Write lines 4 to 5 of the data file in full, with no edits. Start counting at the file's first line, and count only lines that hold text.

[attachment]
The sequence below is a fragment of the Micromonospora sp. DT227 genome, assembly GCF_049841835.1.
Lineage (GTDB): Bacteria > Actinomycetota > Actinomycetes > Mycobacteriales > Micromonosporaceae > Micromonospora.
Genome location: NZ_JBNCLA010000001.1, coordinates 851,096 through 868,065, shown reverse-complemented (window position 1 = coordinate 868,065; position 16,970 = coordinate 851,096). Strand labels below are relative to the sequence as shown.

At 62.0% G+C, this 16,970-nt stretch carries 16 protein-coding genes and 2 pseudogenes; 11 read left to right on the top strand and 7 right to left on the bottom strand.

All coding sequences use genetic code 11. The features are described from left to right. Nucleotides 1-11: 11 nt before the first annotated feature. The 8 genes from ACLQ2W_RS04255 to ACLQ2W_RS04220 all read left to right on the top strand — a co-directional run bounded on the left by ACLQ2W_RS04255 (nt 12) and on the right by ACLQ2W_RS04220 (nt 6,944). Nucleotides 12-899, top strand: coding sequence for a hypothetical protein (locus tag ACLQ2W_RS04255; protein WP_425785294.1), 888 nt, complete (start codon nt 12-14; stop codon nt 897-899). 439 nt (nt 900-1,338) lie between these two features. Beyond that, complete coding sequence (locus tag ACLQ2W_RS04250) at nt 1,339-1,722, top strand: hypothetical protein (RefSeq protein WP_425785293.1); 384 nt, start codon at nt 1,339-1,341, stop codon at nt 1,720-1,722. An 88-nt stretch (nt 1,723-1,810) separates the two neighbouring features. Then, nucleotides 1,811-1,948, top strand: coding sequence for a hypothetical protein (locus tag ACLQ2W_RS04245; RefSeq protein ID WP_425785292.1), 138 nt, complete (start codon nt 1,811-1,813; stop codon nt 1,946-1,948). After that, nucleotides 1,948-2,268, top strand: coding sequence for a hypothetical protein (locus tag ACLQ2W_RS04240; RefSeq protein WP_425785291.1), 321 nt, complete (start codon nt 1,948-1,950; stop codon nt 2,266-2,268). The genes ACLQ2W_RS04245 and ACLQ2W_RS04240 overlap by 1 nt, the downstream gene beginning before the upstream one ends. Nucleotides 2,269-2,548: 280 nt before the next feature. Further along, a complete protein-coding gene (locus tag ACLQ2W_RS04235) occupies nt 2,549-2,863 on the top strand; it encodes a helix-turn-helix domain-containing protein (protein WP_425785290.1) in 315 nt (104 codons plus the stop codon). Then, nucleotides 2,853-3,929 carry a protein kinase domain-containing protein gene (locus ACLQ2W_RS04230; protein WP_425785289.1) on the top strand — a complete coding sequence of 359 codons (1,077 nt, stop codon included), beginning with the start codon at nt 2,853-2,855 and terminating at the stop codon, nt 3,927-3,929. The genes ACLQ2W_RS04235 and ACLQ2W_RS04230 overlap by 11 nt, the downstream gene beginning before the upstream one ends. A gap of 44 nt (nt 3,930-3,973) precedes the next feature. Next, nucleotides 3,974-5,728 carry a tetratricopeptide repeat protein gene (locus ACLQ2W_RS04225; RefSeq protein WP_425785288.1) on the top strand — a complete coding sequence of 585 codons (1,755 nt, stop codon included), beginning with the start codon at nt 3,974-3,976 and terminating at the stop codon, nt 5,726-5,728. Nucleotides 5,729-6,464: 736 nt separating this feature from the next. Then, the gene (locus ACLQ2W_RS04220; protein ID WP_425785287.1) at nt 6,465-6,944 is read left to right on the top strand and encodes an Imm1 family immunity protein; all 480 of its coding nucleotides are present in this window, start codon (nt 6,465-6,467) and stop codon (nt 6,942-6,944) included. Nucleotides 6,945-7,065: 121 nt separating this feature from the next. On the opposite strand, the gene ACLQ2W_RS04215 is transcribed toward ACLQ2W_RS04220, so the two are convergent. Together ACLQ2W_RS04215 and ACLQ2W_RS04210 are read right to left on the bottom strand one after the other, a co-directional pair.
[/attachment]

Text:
At 62.0% G+C, this 16,970-nt stretch carries 16 protein-coding genes and 2 pseudogenes; 11 read left to right on the top strand and 7 right to left on the bottom strand.

All coding sequences use genetic code 11. The features are described from left to right. Nucleotides 1-11: 11 nt before the first annotated feature. The 8 genes from ACLQ2W_RS04255 to ACLQ2W_RS04220 all read left to right on the top strand — a co-directional run bounded on the left by ACLQ2W_RS04255 (nt 12) and on the right by ACLQ2W_RS04220 (nt 6,944). Nucleotides 12-899, top strand: coding sequence for a hypothetical protein (locus tag ACLQ2W_RS04255; protein WP_425785294.1), 888 nt, complete (start codon nt 12-14; stop codon nt 897-899). 439 nt (nt 900-1,338) lie between these two features. Beyond that, complete coding sequence (locus tag ACLQ2W_RS04250) at nt 1,339-1,722, top strand: hypothetical protein (RefSeq protein WP_425785293.1); 384 nt, start codon at nt 1,339-1,341, stop codon at nt 1,720-1,722. An 88-nt stretch (nt 1,723-1,810) separates the two neighbouring features. Then, nucleotides 1,811-1,948, top strand: coding sequence for a hypothetical protein (locus tag ACLQ2W_RS04245; RefSeq protein ID WP_425785292.1), 138 nt, complete (start codon nt 1,811-1,813; stop codon nt 1,946-1,948). After that, nucleotides 1,948-2,268, top strand: coding sequence for a hypothetical protein (locus tag ACLQ2W_RS04240; RefSeq protein WP_425785291.1), 321 nt, complete (start codon nt 1,948-1,950; stop codon nt 2,266-2,268). The genes ACLQ2W_RS04245 and ACLQ2W_RS04240 overlap by 1 nt, the downstream gene beginning before the upstream one ends. Nucleotides 2,269-2,548: 280 nt before the next feature. Further along, a complete protein-coding gene (locus tag ACLQ2W_RS04235) occupies nt 2,549-2,863 on the top strand; it encodes a helix-turn-helix domain-containing protein (protein WP_425785290.1) in 315 nt (104 codons plus the stop codon). Then, nucleotides 2,853-3,929 carry a protein kinase domain-containing protein gene (locus ACLQ2W_RS04230; protein WP_425785289.1) on the top strand — a complete coding sequence of 359 codons (1,077 nt, stop codon included), beginning with the start codon at nt 2,853-2,855 and terminating at the stop codon, nt 3,927-3,929. The genes ACLQ2W_RS04235 and ACLQ2W_RS04230 overlap by 11 nt, the downstream gene beginning before the upstream one ends. A gap of 44 nt (nt 3,930-3,973) precedes the next feature. Next, nucleotides 3,974-5,728 carry a tetratricopeptide repeat protein gene (locus ACLQ2W_RS04225; RefSeq protein WP_425785288.1) on the top strand — a complete coding sequence of 585 codons (1,755 nt, stop codon included), beginning with the start codon at nt 3,974-3,976 and terminating at the stop codon, nt 5,726-5,728. Nucleotides 5,729-6,464: 736 nt separating this feature from the next. Then, the gene (locus ACLQ2W_RS04220; protein ID WP_425785287.1) at nt 6,465-6,944 is read left to right on the top strand and encodes an Imm1 family immunity protein; all 480 of its coding nucleotides are present in this window, start codon (nt 6,465-6,467) and stop codon (nt 6,942-6,944) included. Nucleotides 6,945-7,065: 121 nt separating this feature from the next. On the opposite strand, the gene ACLQ2W_RS04215 is transcribed toward ACLQ2W_RS04220, so the two are convergent. Together ACLQ2W_RS04215 and ACLQ2W_RS04210 are read right to left on the bottom strand one after the other, a co-directional pair.